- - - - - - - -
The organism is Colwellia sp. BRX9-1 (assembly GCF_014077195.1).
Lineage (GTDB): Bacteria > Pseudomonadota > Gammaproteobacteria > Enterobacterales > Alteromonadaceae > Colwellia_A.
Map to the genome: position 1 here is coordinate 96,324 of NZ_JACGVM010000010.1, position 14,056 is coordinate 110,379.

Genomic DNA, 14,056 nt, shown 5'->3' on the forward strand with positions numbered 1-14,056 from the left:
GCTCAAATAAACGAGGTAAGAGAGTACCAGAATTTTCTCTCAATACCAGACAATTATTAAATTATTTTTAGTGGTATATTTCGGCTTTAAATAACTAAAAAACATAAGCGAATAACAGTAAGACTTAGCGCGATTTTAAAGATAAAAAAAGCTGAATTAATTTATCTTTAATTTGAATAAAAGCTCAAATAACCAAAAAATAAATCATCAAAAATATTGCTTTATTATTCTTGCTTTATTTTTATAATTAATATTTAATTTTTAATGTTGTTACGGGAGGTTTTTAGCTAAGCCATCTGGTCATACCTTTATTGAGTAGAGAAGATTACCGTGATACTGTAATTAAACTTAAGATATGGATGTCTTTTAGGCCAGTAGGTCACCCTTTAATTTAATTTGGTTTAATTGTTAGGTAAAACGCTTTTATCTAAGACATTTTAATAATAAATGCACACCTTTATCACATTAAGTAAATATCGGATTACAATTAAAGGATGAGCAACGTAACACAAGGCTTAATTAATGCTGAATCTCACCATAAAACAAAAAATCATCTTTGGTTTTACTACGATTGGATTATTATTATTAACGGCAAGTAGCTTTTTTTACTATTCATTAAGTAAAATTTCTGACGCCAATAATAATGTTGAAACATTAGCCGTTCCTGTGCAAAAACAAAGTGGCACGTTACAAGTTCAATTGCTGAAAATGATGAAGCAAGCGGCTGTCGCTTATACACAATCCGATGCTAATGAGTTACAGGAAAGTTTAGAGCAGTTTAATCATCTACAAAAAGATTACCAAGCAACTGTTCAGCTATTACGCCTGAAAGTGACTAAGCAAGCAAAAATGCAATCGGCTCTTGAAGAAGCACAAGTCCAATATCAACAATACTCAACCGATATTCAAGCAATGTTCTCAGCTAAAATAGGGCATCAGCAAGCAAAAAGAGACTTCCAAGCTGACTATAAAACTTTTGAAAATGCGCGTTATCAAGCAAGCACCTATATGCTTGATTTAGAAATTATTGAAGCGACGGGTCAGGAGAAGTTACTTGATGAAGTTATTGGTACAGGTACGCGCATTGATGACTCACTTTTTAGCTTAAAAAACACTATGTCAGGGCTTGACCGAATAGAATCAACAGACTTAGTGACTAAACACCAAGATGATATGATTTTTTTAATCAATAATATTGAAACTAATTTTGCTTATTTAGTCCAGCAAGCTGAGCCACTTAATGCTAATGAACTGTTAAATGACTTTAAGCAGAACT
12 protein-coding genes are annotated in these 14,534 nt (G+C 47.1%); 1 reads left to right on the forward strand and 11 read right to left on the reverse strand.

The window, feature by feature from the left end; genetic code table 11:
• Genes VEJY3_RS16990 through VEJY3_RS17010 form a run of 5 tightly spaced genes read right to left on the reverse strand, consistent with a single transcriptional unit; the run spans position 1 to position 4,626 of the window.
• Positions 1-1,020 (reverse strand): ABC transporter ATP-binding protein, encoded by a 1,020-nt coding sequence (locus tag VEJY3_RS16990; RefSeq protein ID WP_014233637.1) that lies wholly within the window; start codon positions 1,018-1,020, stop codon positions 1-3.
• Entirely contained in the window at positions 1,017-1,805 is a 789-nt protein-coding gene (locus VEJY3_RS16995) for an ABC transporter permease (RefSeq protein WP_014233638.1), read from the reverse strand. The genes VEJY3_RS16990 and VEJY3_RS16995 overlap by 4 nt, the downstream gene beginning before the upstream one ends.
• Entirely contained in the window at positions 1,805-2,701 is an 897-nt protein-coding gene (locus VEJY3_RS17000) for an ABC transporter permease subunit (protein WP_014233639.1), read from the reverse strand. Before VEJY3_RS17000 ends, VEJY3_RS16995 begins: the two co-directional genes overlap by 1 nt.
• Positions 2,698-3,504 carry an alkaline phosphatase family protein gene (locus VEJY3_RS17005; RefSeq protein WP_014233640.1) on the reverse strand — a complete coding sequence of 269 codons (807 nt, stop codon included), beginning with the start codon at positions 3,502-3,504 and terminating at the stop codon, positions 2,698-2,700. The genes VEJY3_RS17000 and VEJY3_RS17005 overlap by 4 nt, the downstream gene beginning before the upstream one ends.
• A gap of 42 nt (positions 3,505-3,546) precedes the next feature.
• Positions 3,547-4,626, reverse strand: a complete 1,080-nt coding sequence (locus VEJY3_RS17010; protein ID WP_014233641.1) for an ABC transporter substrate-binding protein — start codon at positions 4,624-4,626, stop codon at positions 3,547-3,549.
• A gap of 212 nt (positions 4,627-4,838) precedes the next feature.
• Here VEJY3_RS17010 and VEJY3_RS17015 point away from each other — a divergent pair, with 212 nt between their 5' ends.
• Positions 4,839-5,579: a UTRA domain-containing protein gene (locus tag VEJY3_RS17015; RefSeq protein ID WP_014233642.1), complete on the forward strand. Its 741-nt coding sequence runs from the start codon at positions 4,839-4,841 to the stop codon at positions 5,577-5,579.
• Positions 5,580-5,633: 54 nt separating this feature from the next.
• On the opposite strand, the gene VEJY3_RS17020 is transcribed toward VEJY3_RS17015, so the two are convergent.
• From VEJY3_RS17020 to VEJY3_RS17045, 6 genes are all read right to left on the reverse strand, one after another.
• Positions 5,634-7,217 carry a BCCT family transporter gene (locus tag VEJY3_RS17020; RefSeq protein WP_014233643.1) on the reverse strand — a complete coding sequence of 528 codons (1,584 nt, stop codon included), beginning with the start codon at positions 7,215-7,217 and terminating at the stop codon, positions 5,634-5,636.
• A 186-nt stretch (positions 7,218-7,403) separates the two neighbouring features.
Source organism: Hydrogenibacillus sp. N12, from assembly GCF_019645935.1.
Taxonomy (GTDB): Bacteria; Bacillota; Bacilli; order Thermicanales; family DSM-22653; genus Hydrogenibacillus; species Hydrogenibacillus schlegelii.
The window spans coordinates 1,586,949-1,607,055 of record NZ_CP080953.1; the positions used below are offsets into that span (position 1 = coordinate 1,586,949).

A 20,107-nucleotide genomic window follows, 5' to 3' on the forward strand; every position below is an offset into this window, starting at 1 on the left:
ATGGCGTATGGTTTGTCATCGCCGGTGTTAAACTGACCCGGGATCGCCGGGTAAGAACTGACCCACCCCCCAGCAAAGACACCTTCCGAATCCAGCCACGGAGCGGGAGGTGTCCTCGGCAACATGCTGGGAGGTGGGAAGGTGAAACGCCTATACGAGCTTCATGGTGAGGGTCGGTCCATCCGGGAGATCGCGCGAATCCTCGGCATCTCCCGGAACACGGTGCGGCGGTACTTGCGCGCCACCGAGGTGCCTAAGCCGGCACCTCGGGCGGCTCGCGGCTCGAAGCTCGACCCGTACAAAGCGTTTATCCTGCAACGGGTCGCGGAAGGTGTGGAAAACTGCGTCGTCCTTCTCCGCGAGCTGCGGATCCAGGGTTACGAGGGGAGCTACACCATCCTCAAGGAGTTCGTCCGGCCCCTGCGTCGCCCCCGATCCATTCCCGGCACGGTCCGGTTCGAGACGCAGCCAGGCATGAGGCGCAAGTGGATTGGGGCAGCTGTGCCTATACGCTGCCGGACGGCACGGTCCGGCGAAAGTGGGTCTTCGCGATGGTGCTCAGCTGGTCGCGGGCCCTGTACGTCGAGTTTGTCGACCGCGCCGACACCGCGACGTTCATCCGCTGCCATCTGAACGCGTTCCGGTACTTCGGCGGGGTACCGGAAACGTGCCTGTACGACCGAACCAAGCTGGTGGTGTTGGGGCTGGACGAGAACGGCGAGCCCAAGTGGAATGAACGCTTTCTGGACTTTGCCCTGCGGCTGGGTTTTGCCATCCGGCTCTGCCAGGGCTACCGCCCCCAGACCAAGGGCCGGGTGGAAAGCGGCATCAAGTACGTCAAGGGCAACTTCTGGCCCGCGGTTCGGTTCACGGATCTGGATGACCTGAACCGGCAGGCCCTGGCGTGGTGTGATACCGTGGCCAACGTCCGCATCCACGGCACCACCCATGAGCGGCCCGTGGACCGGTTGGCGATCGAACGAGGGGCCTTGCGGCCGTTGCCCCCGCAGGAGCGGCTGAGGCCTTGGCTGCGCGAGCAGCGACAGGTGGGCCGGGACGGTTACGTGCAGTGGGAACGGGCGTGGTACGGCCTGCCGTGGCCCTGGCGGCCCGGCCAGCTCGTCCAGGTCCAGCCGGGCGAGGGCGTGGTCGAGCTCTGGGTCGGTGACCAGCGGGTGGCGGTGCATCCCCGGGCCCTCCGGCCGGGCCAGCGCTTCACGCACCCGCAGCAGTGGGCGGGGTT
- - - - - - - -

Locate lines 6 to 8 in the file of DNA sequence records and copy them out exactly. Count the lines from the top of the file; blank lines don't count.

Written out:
12 protein-coding genes are annotated in these 14,534 nt (G+C 47.1%); 1 reads left to right on the forward strand and 11 read right to left on the reverse strand.

The window, feature by feature from the left end; genetic code table 11:
• Genes VEJY3_RS16990 through VEJY3_RS17010 form a run of 5 tightly spaced genes read right to left on the reverse strand, consistent with a single transcriptional unit; the run spans position 1 to position 4,626 of the window.